With increased pressures to shorten time to market, more biopharmas are engaging outside consultants, CROs and CMOs, to fill their manufacturing or research needs. Ahead of our annual CRO/CMO Symposium, we spoke with Colin Minchom, who advises, project manages, and executes on CMC formulation & drug delivery strategy and development for companies of all sizes, on what biopharmas should consider when partnering with a CRO or CMO.
As an advisor to biopharmas, what’s your advice when deciding to engage an outside CRO/CMO?
When engaging a CRO/CMO there are a many boxes to be ticked before making a decision. The first boxes that need to be ticked are whether they have appropriate capabilities, expertise, facilities, and systems (e.g. project management, reporting, quality). Second but equally important are the softer boxes on how they behave as an organization. More projects are delayed or fail due to bad relationships and poor communications than for technical reasons. I recommend a Request for Proposal (RFP) process for obtaining proposals for a body of work unless you already know the capabilities and dynamics of the CRO/CMO. This requires putting a Non-Disclosure Agreement in place – how easy or painful was that? How the organization responds to the RFP is telling e.g., speed and quality of response, did they encourage a call or meeting and if so how did you feel about that communication? During that communication, did their SMEs make recommendations beyond that which you wrote or did they merely reflect back the details of the RFP?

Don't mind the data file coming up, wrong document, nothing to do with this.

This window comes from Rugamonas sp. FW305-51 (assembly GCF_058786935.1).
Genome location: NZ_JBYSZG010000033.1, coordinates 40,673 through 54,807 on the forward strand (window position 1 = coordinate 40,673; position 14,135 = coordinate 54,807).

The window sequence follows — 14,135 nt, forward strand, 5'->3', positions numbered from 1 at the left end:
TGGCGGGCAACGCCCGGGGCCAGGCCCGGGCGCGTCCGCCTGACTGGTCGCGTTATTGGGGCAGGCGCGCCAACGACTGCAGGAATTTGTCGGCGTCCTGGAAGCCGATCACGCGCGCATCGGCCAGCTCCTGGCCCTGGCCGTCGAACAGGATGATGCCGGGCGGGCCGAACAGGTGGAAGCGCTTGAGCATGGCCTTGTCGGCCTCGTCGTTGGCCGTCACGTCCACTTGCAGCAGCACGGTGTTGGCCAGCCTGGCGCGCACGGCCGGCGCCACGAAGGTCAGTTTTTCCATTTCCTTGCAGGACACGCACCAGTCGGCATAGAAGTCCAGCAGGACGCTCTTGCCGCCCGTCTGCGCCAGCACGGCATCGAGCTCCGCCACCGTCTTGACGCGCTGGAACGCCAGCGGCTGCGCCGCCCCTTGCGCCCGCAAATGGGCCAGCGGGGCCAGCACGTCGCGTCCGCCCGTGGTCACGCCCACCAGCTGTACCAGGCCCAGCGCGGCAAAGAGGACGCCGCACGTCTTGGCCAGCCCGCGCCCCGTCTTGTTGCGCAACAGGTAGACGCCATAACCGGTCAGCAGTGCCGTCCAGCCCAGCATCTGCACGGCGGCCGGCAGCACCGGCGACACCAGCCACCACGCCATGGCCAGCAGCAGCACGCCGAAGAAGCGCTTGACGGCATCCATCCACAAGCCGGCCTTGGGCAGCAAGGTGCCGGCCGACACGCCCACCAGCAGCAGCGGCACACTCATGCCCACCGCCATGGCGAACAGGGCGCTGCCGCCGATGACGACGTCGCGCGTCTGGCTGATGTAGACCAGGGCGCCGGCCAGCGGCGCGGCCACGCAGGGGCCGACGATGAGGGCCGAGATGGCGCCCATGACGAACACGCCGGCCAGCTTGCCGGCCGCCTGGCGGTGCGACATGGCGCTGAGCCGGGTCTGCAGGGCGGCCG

Once the CRO/CMOs have been rank ordered, then visits to the top one or two are critical. The visit will involve inspection of facilities, systems, and should provide a deeper understanding of the dynamics of the organization. This is my eyeball test; look the SME(s) and project manager in the eye while asking questions and decide whether you trust them to deliver on your program with a quality outcome in a timely manner. Lastly, try to understand their issue management process. Something will go wrong during execution of the project. How do they deal with this? Asking will normally get a stock positive answer – references from industry colleagues who have used that organization are invaluable. These don't need to be formal documents – simply a phone call.
All the above is a risk management exercise – there are no guarantees.
Can you share any lessons learned?
I have contracted with many CMOs. Here are two examples of communications one handled well, the other badly.
In the case handled well, a clinical packaging company identified empty containers in a batch of injectables transferred from a manufacturing company. The manufacturing company acknowledged their responsibility and assigned an experienced quality assurance investigator to the issue. I had many communications with this individual and the PM over the course of a week. The QA investigator really put out to resolve the issue including working long hours. This is nothing less than would have been expected of a QA investigator in a large pharma with a deviation of this significance. The deviation needed to be resolved with my client's QA contractors who were asking all the right tough questions. The manufacturing company identified the data & information to write the report to answer all the questions posed and negate patient risk. This deviation only cost a one week delay which was made up later.